Directed by Matthew Newton
In Matthew Newton’s drama film, “Who We Are Now”, we learn about the dismal circumstances in the life of Beth (Julianne Nicholson – “I Tonya”), who struggles with social reintegration after ten years spent in jail. Although rehabilitated from drug addiction, the weight of a tumultuous past marked by manslaughter impedes her to get the custody of her son. The legal battle is against her own sister, Gabby (Jess Weixler) and her husband, who became the legal guardians of the child. The latter doesn’t even know that ‘aunt’ Beth, a complete stranger to him, is, in fact, his biological mother.
A dedicated public defender, Carl (Jimmy Smits), is sensitive to her cause, but can’t do much to help, especially after Gabby's legal action to prevent her from having any contact with her son. Too many unannounced visits and a public scene were motives for the decision. However, Carl’s ambitious protégé, junior litigator Jess (Emma Roberts), undertakes Beth’s litigation on her own. There is more than one reason to explain this rare act. One has to do with the sudden frustration that escalated in Jess after a juvenile inmate has committed suicide. Also, to avoid the daily torment of dealing with and listening to her manipulative, arrogant mother (Lea Thompson). Hence, on one hand, we have a mother anxiously waiting to get her son back, and on the other, we have a daughter underestimated by her mother.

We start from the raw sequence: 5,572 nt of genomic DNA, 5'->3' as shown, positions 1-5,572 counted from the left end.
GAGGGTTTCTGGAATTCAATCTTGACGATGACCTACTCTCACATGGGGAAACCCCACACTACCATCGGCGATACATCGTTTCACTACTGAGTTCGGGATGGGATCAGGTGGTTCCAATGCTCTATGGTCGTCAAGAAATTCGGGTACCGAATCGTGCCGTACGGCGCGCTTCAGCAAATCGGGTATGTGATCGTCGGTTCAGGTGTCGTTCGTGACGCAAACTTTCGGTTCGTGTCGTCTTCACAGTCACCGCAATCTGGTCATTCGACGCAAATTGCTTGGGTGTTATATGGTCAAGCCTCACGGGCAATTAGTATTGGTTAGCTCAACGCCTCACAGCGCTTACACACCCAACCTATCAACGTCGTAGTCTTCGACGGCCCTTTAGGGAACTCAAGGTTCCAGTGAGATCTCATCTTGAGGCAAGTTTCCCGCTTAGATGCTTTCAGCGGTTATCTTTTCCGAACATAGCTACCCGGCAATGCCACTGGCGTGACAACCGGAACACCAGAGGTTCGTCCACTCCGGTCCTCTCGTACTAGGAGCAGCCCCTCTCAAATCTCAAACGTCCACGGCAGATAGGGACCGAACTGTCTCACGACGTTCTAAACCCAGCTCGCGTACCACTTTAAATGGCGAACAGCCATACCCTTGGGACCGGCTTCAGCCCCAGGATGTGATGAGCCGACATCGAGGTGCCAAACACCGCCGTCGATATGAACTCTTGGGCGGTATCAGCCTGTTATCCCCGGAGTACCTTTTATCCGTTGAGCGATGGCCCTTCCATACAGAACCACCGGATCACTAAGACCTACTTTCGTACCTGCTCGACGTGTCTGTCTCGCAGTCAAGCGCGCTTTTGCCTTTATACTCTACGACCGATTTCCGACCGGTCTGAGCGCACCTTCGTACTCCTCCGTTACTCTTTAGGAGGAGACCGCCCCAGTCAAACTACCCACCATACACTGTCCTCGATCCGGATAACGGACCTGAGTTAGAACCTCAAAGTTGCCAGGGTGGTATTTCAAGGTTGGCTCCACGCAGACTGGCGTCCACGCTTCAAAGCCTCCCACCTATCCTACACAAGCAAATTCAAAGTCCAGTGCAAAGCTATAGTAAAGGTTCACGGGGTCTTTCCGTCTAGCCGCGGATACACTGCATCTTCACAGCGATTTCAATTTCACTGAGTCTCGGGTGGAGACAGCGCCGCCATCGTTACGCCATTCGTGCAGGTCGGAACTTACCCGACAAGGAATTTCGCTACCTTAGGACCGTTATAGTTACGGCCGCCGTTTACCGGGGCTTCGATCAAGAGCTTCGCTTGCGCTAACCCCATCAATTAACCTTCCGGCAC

Beth is working in a nail salon, which doesn't provide her enough income to live properly. So, there wasn't a hesitation when she offered sexual favors to get a decent job. It didn’t work though. The only thing that seems favorable in her life is a new romance with Pete (Zachary Quinto), a lonely soldier who went to Afghanistan for several missions and now suffers from PTSD.
There is nothing fanciful or odd in Newton’s story. The self-acceptance and courage of the two main characters make them admirable women. True fighters with opposite personalities and particular family backgrounds are united by an inexplicable bond that gets stronger as they open up more about their lives. If Roberts does an acceptable job by giving shape to a more rigid, conventional character, then Nicholson is fabulous as she transpires veracity in every scene she appears.
Even monochromatic in mood and driven by a neat filmmaking style, the film has Newton crafting terrific moments as well as a surprising finale centered in a tremendously unselfish act of love that will make you think for a long moment.